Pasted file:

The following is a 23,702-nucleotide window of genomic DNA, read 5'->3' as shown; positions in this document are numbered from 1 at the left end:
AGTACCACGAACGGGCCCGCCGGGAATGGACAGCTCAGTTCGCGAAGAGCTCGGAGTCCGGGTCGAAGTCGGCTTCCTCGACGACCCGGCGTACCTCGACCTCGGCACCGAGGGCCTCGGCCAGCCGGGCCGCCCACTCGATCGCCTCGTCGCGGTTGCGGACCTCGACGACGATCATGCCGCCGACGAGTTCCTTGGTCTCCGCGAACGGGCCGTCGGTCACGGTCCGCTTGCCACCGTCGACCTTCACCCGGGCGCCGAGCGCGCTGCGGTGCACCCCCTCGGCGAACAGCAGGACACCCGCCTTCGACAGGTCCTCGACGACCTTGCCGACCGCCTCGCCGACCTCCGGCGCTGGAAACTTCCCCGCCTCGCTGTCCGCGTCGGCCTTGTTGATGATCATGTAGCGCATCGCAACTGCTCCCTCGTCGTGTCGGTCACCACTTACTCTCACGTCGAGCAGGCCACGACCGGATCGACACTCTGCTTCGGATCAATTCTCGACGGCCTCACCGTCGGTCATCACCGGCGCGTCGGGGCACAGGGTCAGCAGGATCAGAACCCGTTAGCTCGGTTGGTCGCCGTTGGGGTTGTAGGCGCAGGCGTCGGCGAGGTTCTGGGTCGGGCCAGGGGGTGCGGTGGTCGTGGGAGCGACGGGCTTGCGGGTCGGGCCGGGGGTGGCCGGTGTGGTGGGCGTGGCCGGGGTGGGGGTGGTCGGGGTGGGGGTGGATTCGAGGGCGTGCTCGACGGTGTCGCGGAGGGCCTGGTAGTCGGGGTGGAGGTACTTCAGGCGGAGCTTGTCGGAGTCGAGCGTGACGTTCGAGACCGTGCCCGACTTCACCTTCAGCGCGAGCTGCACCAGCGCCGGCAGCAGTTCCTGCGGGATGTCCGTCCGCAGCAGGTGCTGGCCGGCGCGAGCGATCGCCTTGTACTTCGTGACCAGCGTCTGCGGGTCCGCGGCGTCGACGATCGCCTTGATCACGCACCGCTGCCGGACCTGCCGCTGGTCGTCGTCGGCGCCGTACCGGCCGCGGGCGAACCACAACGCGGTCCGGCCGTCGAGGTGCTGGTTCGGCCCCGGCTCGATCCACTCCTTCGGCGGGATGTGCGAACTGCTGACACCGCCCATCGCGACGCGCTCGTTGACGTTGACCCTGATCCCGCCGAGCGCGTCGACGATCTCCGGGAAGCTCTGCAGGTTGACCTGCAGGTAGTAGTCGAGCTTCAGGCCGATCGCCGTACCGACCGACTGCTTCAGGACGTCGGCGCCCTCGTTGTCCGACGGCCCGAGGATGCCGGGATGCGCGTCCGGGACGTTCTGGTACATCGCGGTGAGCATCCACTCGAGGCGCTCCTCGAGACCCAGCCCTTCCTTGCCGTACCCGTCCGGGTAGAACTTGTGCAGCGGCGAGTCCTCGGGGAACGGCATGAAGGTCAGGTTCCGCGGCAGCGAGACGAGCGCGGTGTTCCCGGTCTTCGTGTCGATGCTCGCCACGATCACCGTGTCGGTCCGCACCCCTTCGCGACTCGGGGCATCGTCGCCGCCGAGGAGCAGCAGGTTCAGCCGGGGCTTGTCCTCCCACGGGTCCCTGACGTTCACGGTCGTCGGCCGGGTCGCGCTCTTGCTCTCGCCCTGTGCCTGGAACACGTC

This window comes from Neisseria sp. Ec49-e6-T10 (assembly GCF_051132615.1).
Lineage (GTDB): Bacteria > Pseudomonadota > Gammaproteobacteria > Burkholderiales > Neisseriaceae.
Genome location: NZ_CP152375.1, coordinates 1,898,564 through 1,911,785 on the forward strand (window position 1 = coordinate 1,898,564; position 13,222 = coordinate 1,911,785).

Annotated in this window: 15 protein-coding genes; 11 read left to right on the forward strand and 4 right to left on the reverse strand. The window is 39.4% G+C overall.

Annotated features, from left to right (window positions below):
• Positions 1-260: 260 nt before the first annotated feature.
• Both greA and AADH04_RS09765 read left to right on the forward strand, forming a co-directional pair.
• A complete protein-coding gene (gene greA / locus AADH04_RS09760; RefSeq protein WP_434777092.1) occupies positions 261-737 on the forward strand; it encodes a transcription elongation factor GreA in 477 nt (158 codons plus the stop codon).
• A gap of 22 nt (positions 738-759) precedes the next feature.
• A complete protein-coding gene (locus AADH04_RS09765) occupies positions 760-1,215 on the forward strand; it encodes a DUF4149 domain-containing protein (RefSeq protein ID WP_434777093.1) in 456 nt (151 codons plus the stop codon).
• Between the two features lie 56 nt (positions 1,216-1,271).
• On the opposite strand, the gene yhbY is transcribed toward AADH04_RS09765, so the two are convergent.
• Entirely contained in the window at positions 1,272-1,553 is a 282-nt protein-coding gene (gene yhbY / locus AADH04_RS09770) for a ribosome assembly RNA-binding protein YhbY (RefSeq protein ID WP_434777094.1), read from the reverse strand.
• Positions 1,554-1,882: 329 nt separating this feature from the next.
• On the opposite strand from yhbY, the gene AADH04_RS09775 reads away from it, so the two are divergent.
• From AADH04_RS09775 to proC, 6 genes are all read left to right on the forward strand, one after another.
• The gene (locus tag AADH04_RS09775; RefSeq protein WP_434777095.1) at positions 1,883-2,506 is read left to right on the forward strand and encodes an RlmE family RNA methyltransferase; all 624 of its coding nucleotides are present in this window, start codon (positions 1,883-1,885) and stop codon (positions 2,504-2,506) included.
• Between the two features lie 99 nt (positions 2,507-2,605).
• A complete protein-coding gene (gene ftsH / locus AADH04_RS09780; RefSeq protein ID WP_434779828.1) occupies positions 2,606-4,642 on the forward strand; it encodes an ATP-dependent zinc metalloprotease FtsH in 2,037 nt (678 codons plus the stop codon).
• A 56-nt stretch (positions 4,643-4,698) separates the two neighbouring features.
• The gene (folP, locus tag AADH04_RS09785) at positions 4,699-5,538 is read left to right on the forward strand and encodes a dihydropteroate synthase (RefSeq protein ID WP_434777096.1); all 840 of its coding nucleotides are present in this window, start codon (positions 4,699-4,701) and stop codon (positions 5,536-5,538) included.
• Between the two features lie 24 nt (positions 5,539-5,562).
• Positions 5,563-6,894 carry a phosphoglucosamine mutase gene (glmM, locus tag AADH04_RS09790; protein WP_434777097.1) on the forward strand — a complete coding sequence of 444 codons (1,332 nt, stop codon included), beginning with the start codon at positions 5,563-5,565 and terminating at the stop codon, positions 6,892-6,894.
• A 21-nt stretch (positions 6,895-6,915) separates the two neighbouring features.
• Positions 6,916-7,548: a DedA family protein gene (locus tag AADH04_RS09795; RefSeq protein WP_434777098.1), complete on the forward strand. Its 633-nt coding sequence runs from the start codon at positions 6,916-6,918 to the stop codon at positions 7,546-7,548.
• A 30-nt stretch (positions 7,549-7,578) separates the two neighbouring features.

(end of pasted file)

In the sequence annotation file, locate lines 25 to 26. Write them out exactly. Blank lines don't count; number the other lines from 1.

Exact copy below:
• Positions 5,563-6,894 carry a phosphoglucosamine mutase gene (glmM, locus tag AADH04_RS09790; protein WP_434777097.1) on the forward strand — a complete coding sequence of 444 codons (1,332 nt, stop codon included), beginning with the start codon at positions 5,563-5,565 and terminating at the stop codon, positions 6,892-6,894.
• A 21-nt stretch (positions 6,895-6,915) separates the two neighbouring features.